This (almost hardy) palm has the northernmost natural distribution of any palm. It is native to northern Africa, but also across the Med. to Portugal, Spain, Italy, France and the Mediterranean islands. Curiously, although it is found further north than any other palm, it is not as hardy as Trachycarpus but that is because that palm is found at higher altitudes than chamaerops. Although Trachycarpus is Asian in origin, it is the closest relative but differs in being single-stemmed in habit as opposed to clustering in chamaerops and trachycarpus is far less spiny – trachycarpus has more or less smooth petioles while chamaerops has viciously spiny petioles making weeding around it or picking out autumn leaves a very unpleasant job. Trachycarpus has much bigger leaves too and is not easy to confuse.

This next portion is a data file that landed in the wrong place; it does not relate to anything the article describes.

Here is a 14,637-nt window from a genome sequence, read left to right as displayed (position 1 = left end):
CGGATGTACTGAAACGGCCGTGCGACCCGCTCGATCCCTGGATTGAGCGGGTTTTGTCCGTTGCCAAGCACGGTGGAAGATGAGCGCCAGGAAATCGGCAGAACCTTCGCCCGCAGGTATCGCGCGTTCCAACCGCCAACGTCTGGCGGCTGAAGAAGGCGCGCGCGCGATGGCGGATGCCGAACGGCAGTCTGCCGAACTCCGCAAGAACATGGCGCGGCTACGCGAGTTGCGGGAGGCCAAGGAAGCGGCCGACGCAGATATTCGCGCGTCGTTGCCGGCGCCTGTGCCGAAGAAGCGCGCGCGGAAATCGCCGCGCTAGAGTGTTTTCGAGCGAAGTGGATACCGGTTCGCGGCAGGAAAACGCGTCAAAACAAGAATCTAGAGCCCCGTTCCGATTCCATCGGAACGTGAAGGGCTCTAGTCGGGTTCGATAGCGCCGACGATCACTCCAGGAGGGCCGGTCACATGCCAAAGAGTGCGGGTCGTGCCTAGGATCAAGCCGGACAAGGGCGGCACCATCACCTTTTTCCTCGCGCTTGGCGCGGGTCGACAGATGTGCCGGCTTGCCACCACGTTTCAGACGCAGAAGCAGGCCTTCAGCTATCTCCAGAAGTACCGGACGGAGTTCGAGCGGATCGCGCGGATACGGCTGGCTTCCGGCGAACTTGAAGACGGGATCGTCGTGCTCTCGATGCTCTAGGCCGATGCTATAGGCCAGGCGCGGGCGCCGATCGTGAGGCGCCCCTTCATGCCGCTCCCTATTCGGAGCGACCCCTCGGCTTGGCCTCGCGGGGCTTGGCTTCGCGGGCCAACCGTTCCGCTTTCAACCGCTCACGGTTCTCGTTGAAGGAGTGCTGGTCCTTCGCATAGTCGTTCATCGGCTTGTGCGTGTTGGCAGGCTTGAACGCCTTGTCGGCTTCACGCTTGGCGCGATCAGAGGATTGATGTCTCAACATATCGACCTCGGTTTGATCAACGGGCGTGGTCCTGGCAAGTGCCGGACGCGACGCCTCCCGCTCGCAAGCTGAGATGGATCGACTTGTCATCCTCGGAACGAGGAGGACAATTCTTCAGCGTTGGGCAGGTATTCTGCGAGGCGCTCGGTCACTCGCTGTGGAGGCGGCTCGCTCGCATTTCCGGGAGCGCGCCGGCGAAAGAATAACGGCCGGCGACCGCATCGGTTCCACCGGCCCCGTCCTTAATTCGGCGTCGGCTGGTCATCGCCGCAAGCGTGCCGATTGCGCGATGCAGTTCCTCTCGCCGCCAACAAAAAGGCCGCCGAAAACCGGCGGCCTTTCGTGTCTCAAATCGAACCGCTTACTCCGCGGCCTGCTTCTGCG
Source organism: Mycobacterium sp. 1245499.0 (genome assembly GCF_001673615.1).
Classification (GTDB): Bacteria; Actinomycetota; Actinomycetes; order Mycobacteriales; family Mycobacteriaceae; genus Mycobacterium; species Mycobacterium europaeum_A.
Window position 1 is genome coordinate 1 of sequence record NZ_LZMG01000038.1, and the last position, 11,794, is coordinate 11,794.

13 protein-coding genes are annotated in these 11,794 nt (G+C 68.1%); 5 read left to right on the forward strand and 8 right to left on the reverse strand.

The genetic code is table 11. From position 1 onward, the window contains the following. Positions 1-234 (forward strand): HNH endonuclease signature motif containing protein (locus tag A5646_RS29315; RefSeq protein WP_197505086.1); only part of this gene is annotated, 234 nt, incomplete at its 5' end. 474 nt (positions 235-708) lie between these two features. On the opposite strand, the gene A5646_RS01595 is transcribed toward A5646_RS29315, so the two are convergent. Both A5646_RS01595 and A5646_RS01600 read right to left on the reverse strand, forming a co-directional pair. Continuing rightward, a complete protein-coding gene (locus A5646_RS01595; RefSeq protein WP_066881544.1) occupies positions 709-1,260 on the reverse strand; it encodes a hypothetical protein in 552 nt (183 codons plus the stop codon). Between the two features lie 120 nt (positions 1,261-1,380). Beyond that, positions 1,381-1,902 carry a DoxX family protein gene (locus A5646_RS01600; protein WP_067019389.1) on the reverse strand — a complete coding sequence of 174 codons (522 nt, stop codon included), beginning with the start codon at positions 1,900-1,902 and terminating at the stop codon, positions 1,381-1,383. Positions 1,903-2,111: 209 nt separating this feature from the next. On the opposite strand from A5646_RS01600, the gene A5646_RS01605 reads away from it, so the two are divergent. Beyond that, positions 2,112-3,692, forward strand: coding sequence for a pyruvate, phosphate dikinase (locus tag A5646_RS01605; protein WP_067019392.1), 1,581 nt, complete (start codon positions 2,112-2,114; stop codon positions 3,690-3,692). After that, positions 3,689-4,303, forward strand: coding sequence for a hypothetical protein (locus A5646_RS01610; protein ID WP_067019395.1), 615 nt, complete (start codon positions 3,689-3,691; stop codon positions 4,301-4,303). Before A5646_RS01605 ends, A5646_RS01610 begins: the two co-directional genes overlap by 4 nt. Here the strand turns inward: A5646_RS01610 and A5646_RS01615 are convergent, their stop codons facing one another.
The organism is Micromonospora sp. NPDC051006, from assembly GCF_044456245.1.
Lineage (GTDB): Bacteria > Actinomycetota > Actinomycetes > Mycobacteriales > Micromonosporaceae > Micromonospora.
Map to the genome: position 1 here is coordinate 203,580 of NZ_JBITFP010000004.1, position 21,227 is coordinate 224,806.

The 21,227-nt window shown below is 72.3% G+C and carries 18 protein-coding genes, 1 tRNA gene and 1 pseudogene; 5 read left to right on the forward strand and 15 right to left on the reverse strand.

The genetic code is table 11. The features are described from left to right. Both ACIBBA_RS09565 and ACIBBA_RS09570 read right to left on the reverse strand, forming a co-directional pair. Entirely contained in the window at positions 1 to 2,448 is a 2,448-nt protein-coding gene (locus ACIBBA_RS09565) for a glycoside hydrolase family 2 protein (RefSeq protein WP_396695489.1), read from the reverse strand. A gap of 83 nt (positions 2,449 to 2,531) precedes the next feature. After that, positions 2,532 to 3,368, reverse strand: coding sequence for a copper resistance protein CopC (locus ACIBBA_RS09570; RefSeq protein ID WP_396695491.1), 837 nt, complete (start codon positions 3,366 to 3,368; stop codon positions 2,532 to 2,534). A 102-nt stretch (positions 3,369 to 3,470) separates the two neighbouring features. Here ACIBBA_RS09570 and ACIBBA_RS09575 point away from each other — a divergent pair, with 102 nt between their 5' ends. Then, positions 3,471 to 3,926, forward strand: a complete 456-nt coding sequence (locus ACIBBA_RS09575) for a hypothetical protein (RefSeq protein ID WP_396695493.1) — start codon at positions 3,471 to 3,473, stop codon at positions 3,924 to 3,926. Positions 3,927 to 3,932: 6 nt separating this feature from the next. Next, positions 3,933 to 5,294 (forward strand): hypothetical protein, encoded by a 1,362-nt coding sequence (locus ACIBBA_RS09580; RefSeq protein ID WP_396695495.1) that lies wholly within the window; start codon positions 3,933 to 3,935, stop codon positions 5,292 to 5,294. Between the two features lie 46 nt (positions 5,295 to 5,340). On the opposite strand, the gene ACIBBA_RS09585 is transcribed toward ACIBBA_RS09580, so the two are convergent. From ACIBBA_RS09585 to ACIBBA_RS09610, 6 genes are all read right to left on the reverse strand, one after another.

There is just one species, C. humilis although there are several varieties including var. argentea which has striking, silvery blue leaves.
Clustering in habit, this palm usually grows to about 2m high and the leaves can be up to 1m long although they are usually less than this. I have a plant to the south of the house in the east Midlands that has been in a pot for many years. It has produced offsets to form a clump and has rooted through the base so I cannot move it now. The fact that it is so well drained is probably the reason it has survived so well even though we have had extremely cold winters and it has often been covered in snow. I do not think it would have survived if it had been planted in soil. I have tried the silvery var. argentea but these have never survived more than a year or two, probably because of winter wet.
This is a slow growing palm and worth a try throughout the UK and Ireland as long as the soil is not too wet. If it is, then plant it in a tub. It is reputed to survive -15c but this will be dependent on perfect soil drainage. Anyway, give it a go.